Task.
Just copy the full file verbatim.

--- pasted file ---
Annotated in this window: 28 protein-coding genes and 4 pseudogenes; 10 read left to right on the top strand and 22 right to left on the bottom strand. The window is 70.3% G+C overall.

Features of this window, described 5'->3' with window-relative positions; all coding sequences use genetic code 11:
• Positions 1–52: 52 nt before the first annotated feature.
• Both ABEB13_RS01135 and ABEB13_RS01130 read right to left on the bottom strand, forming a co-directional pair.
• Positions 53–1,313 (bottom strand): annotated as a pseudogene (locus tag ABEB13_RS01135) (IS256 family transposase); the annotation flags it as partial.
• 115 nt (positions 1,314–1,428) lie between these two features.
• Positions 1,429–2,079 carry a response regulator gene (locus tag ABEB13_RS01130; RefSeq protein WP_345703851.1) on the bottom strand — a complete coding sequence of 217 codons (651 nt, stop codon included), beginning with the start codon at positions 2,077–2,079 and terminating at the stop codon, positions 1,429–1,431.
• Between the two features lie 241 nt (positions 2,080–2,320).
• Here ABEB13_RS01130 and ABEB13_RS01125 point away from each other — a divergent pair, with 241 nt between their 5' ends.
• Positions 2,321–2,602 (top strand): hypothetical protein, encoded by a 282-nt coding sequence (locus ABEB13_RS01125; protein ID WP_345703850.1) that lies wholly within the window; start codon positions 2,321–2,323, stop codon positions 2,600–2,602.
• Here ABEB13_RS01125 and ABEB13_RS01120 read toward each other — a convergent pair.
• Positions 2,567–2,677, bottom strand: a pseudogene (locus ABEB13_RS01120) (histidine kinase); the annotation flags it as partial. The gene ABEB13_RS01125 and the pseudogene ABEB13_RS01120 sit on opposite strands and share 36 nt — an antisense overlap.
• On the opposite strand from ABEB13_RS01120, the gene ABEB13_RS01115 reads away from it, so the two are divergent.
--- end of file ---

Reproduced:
Annotated in this window: 28 protein-coding genes and 4 pseudogenes; 10 read left to right on the top strand and 22 right to left on the bottom strand. The window is 70.3% G+C overall.

Features of this window, described 5'->3' with window-relative positions; all coding sequences use genetic code 11:
• Positions 1–52: 52 nt before the first annotated feature.
• Both ABEB13_RS01135 and ABEB13_RS01130 read right to left on the bottom strand, forming a co-directional pair.
• Positions 53–1,313 (bottom strand): annotated as a pseudogene (locus tag ABEB13_RS01135) (IS256 family transposase); the annotation flags it as partial.
• 115 nt (positions 1,314–1,428) lie between these two features.
• Positions 1,429–2,079 carry a response regulator gene (locus tag ABEB13_RS01130; RefSeq protein WP_345703851.1) on the bottom strand — a complete coding sequence of 217 codons (651 nt, stop codon included), beginning with the start codon at positions 2,077–2,079 and terminating at the stop codon, positions 1,429–1,431.
• Between the two features lie 241 nt (positions 2,080–2,320).
• Here ABEB13_RS01130 and ABEB13_RS01125 point away from each other — a divergent pair, with 241 nt between their 5' ends.
• Positions 2,321–2,602 (top strand): hypothetical protein, encoded by a 282-nt coding sequence (locus ABEB13_RS01125; protein ID WP_345703850.1) that lies wholly within the window; start codon positions 2,321–2,323, stop codon positions 2,600–2,602.
• Here ABEB13_RS01125 and ABEB13_RS01120 read toward each other — a convergent pair.
• Positions 2,567–2,677, bottom strand: a pseudogene (locus ABEB13_RS01120) (histidine kinase); the annotation flags it as partial. The gene ABEB13_RS01125 and the pseudogene ABEB13_RS01120 sit on opposite strands and share 36 nt — an antisense overlap.
• On the opposite strand from ABEB13_RS01120, the gene ABEB13_RS01115 reads away from it, so the two are divergent.